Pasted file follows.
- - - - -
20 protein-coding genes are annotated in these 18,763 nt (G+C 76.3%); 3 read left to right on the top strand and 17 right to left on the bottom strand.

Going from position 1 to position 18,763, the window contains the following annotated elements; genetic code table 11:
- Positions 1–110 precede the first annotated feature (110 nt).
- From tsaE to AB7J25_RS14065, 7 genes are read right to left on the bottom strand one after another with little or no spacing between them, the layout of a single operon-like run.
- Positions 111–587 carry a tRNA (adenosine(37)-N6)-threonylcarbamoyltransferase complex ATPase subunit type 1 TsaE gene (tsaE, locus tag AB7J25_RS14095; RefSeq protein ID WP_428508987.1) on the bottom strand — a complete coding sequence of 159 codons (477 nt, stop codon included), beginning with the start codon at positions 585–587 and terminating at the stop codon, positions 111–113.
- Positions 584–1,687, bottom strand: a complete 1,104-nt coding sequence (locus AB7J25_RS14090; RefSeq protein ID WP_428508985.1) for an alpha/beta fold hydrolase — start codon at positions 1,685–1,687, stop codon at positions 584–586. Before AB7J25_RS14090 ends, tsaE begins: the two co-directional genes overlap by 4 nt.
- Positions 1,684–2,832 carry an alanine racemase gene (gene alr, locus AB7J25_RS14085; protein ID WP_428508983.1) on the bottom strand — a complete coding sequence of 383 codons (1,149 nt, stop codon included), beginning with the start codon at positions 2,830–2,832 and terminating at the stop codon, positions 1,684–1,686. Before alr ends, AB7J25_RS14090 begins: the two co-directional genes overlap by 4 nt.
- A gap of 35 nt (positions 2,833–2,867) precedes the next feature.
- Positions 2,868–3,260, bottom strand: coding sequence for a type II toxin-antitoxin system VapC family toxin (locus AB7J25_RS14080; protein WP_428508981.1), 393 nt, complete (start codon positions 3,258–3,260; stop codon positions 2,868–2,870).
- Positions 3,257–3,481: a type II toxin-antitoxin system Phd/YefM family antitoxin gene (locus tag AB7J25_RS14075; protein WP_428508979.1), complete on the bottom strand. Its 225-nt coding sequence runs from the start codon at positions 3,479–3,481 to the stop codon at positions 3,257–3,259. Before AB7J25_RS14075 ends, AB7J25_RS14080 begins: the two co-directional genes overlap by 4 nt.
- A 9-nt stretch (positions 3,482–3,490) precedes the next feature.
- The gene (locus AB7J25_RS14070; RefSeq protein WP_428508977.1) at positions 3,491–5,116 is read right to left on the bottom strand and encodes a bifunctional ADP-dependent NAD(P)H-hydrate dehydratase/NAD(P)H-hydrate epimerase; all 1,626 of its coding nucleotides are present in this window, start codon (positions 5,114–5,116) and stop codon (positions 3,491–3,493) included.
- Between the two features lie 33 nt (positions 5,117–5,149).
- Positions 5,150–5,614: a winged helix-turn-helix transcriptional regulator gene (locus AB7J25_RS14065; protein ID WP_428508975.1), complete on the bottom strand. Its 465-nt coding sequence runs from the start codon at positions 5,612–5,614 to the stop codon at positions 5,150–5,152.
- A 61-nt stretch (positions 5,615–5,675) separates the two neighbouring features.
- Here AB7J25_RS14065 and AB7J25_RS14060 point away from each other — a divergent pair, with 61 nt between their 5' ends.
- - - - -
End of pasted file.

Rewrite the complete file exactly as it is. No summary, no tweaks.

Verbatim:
20 protein-coding genes are annotated in these 18,763 nt (G+C 76.3%); 3 read left to right on the top strand and 17 right to left on the bottom strand.

Going from position 1 to position 18,763, the window contains the following annotated elements; genetic code table 11:
- Positions 1–110 precede the first annotated feature (110 nt).
- From tsaE to AB7J25_RS14065, 7 genes are read right to left on the bottom strand one after another with little or no spacing between them, the layout of a single operon-like run.
- Positions 111–587 carry a tRNA (adenosine(37)-N6)-threonylcarbamoyltransferase complex ATPase subunit type 1 TsaE gene (tsaE, locus tag AB7J25_RS14095; RefSeq protein ID WP_428508987.1) on the bottom strand — a complete coding sequence of 159 codons (477 nt, stop codon included), beginning with the start codon at positions 585–587 and terminating at the stop codon, positions 111–113.
- Positions 584–1,687, bottom strand: a complete 1,104-nt coding sequence (locus AB7J25_RS14090; RefSeq protein ID WP_428508985.1) for an alpha/beta fold hydrolase — start codon at positions 1,685–1,687, stop codon at positions 584–586. Before AB7J25_RS14090 ends, tsaE begins: the two co-directional genes overlap by 4 nt.
- Positions 1,684–2,832 carry an alanine racemase gene (gene alr, locus AB7J25_RS14085; protein ID WP_428508983.1) on the bottom strand — a complete coding sequence of 383 codons (1,149 nt, stop codon included), beginning with the start codon at positions 2,830–2,832 and terminating at the stop codon, positions 1,684–1,686. Before alr ends, AB7J25_RS14090 begins: the two co-directional genes overlap by 4 nt.
- A gap of 35 nt (positions 2,833–2,867) precedes the next feature.
- Positions 2,868–3,260, bottom strand: coding sequence for a type II toxin-antitoxin system VapC family toxin (locus AB7J25_RS14080; protein WP_428508981.1), 393 nt, complete (start codon positions 3,258–3,260; stop codon positions 2,868–2,870).
- Positions 3,257–3,481: a type II toxin-antitoxin system Phd/YefM family antitoxin gene (locus tag AB7J25_RS14075; protein WP_428508979.1), complete on the bottom strand. Its 225-nt coding sequence runs from the start codon at positions 3,479–3,481 to the stop codon at positions 3,257–3,259. Before AB7J25_RS14075 ends, AB7J25_RS14080 begins: the two co-directional genes overlap by 4 nt.
- A 9-nt stretch (positions 3,482–3,490) precedes the next feature.
- The gene (locus AB7J25_RS14070; RefSeq protein WP_428508977.1) at positions 3,491–5,116 is read right to left on the bottom strand and encodes a bifunctional ADP-dependent NAD(P)H-hydrate dehydratase/NAD(P)H-hydrate epimerase; all 1,626 of its coding nucleotides are present in this window, start codon (positions 5,114–5,116) and stop codon (positions 3,491–3,493) included.
- Between the two features lie 33 nt (positions 5,117–5,149).
- Positions 5,150–5,614: a winged helix-turn-helix transcriptional regulator gene (locus AB7J25_RS14065; protein ID WP_428508975.1), complete on the bottom strand. Its 465-nt coding sequence runs from the start codon at positions 5,612–5,614 to the stop codon at positions 5,150–5,152.
- A 61-nt stretch (positions 5,615–5,675) separates the two neighbouring features.
- Here AB7J25_RS14065 and AB7J25_RS14060 point away from each other — a divergent pair, with 61 nt between their 5' ends.